Don’t demand better

Sit down

 – shut up

Well that’s not going to happen

Not on our watch

We fought their attack

on the right to strike

in Parliament

We’ll fight it at the ILO

and in the courts

And, when the first worker is sacked

For refusing to work on a strike day

We’ll fight it in workplaces

And on the picket lines

And Congress, this movement will fight it every single day until it is repealed!

Now, my dad, John, spent most of his working life as a welder

He worked at Cammell Laird in Birkenhead across the river

But if you know that industry, you know this

Sometimes there was work

Sometimes there wasn’t

And sometimes the only work going was on the other side of the world

But he and my mum, Anne, knew that they were building the chance of a better life

For me and my brother John

When we were born

 – in the seventies –

There may not have been a lot of money around

But we took the basics for granted

No food banks in every town

No legions of people sleeping on our streets


good union jobs,

paid good union wages

Families expected that life would be better for their kids than it was for them

That’s all we ask for now

Wages that go up 

Waiting lists that come down

Kids that aren’t hungry

Working people treated with respect

Able to go on holiday every summer

To take the kids out

To treat them at Christmas

It shouldn’t be too much to ask for

But it’s a long way from where we are

And I know

who’s to blame

This cabinet of millionaires




I’ve been general secretary for nine months

Travelling up and down the country

Talking to reps and activists

Reps like Daz who showed me round Airbus

Where there are four thousand union members in a world class employer

Ahmed, Colin and Jimmy

 – reps at B&M –

Where both the company and the union are growing fast

Joanne, a rep at a mental health hospital in Blackpool, standing up for outsourced cleaners

And three messages came back to me from each and every conversation with reps and members

One – we’ve got to build stronger unions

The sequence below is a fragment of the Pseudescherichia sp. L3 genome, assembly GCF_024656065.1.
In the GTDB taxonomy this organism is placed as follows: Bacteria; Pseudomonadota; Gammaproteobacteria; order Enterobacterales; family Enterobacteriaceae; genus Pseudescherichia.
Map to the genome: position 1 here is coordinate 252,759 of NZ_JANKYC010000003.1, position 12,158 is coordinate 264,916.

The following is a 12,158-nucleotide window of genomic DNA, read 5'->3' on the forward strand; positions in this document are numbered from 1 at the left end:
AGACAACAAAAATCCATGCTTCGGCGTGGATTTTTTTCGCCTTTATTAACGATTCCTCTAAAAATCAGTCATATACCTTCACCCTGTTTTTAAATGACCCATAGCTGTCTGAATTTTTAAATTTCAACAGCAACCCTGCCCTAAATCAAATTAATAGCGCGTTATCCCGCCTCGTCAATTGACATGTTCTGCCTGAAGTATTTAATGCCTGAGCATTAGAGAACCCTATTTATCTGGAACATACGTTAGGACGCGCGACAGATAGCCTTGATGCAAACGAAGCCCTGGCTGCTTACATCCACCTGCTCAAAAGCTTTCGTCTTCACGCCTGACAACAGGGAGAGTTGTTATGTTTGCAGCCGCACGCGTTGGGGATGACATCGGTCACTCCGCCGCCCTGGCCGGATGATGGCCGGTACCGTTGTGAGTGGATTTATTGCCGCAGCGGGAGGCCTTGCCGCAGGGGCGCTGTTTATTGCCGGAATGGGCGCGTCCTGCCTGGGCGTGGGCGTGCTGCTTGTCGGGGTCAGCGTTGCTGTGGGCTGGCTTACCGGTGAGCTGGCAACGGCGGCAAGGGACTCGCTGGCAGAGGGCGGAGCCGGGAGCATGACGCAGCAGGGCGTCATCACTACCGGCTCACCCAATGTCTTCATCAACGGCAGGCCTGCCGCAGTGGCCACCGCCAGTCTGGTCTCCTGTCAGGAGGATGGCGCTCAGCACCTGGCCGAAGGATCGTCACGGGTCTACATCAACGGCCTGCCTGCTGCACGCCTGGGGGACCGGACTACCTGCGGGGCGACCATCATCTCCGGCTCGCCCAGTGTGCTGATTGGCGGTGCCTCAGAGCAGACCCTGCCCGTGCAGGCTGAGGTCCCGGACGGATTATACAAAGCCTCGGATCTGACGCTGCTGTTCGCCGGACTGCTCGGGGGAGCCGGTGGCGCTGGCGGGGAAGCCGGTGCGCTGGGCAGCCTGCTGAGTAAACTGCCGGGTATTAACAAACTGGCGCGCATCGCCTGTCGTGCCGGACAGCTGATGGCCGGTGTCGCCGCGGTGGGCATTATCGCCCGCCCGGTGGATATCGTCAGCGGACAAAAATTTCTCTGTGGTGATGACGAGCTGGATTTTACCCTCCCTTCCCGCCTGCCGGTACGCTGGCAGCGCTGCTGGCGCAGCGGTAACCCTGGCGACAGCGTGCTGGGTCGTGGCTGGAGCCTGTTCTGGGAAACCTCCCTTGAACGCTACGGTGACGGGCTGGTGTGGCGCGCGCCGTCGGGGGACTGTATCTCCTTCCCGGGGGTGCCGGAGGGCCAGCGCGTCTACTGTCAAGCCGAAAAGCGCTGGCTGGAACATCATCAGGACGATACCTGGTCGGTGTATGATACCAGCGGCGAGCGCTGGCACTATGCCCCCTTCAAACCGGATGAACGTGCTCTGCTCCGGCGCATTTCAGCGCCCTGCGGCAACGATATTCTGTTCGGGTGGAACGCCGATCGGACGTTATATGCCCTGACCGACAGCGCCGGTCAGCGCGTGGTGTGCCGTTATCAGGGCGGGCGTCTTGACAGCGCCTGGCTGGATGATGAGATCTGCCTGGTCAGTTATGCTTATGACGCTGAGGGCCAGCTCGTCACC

Two – working people are hurting – but the wealthy have never had it so good

And three – it’s time for change in Westminster

Let me start with our own movement

Because this is the stuff we can do ourselves

Not waiting for an election

Not waiting for legislation

What we can do right here, right now

Those Tory ministers who say that strikes don’t work?

Tell that to the Jacob’s workers who won six and a half per cent

To the Kingsmill bakers who won nine per cent

And to the Liverpool dockers who won an incredible eighteen per cent pay rise

And tell that to the public sector workers across the UK

In health,

in education,

in the civil service

Voting for action

Taking action

Winning better deals for members

By any measure it’s been a massive year for unions

But despite the wins

Despite the media coverage

Despite the new activists

our membership is not growing

So many young workers support our campaigns,

but they don’t join our unions.

All too often there isn’t a union in their workplace

No rep comes over on day one – like they did to me –

And gets them to sign up


Nothing is more important than building a stronger trade union movement

Because it’s a stronger movement that can deliver the change workers need

It matters every day, in workplaces

And it matters in the face of the big challenges too

Without strong unions, the shift to net zero will see good jobs destroyed

Communities ruined

Without strong unions,

Artificial Intelligence and new technology will deliver a digital dividend for the tech giants

not workers

And without strong unions,

Workers will never have the power to enforce their rights at work

Look – my job is to lead the TUC

I can’t recruit members to unions – only you can do that

But here’s what I can do

Reps are the beating heart of our movement.

But our reps need to reflect today’s working class.

So starting today, the TUC will train at least 500 new Black activists each and every year

Employers coordinate

 – so we must coordinate

And so this year,